8. Brexit 2017

    You do sound a bit like the American gun lobby suggesting that you can't amend and amendment.
  9. Passing Place in a Lock

    I think this is crucial in understanding canal construction. In this country, the early canals were far more successful than their promoters anticipated, leading to the inevitable water supply problems, despite water supply being central to a good engineer's design. They just didn't expect so much traffic. On the continent, early canals were very much more seasonal, and so there may have been less pressure on completing a journey quickly. I have just translated von Maillard's comments on the eight-rise locks at Fonserannes, on the Canal du Midi, where to save water boats were only allowed to pass every other day, suggesting that traffic was not so heavy. He thought they should have deviated around the hill, instead of building the tunnel at Malpas, as the deviation would have allowed the Fonserannes locks to be spread out, and thus require less water compared to the riser locks.
  10. Passing Place in a Lock

    Yes, there was at least one three-rise on the Wiener Neustadt Canal. Von Maillard is quite an interesting person, in that he became a member of the Russian Academy of Sciences at the instigation of the French scientist and engineer, Coulomb. He then wrote a book on steam engines which was published in 1784. His other books, apart from the canal engineering one, are about the construction of the arch and about cement mortars, both cutting edge research for the time. His canal book also has a section on soil mechanics, again cutting edge technology, suggesting he knew about Chezy's research, as well as Coulomb's. Interestingly, both Frenchmen were involved with late 18th century French canals. Although Austria is not the first place you would think of regarding canals, there was at least one late 18th century one in what is now Serbia, and plans for linking Vienna and the Danube to the other main rivers in the Austro-Hungarian Empire and the Adriatic were being develop from around 1700, with a major scheme being proposed in 1786. The Austrians also moved firewood using Trift technology, which required a good knowledge of hydraulic engineering. In engineering terms, von Maillard's book is much more important than Sutcliffe's, but you need to read Sutcliffe to get a good understanding of what was happening in this country, both for engineering and economics. I am currently three-quarters of the way through an initial translation of von Maillard (almost 400 octo pages), and may have it ready before Christmas, but more likely in the new year.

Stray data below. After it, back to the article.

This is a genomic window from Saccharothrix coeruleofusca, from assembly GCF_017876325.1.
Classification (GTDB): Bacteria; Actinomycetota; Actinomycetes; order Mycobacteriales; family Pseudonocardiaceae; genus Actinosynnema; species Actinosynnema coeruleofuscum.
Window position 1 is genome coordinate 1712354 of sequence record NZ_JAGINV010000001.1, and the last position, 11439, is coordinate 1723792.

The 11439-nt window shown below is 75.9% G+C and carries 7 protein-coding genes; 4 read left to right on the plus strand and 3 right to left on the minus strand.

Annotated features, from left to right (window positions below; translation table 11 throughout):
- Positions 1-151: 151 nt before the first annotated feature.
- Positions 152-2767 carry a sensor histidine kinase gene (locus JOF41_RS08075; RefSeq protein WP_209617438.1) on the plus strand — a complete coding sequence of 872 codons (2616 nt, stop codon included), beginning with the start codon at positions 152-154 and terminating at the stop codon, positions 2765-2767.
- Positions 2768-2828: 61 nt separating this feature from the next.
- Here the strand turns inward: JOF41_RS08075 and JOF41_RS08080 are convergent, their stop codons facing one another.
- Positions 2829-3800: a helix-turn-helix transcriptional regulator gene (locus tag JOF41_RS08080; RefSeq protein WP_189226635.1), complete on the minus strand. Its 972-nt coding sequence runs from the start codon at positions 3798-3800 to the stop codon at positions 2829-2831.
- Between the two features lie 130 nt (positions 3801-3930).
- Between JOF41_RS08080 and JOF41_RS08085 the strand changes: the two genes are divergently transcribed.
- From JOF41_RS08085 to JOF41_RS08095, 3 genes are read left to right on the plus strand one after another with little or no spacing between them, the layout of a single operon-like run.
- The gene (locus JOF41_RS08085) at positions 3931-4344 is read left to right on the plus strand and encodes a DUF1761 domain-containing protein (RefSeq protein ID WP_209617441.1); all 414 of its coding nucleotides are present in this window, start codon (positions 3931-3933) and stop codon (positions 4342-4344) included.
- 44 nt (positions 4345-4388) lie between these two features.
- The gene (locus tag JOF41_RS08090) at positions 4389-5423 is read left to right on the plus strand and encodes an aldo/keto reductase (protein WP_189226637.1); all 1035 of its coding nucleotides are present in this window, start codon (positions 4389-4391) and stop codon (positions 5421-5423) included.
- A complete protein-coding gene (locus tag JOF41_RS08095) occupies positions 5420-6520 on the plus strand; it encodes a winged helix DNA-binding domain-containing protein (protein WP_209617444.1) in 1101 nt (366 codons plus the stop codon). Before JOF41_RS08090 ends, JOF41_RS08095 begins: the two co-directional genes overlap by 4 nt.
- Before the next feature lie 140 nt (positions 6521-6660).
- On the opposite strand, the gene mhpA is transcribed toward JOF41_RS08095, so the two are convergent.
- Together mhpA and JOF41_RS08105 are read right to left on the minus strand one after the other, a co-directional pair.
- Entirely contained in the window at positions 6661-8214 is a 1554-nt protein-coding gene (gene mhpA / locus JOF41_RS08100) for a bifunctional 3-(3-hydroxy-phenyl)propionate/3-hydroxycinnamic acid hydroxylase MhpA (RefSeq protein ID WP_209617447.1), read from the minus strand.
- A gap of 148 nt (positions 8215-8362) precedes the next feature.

11. Passing Place in a Lock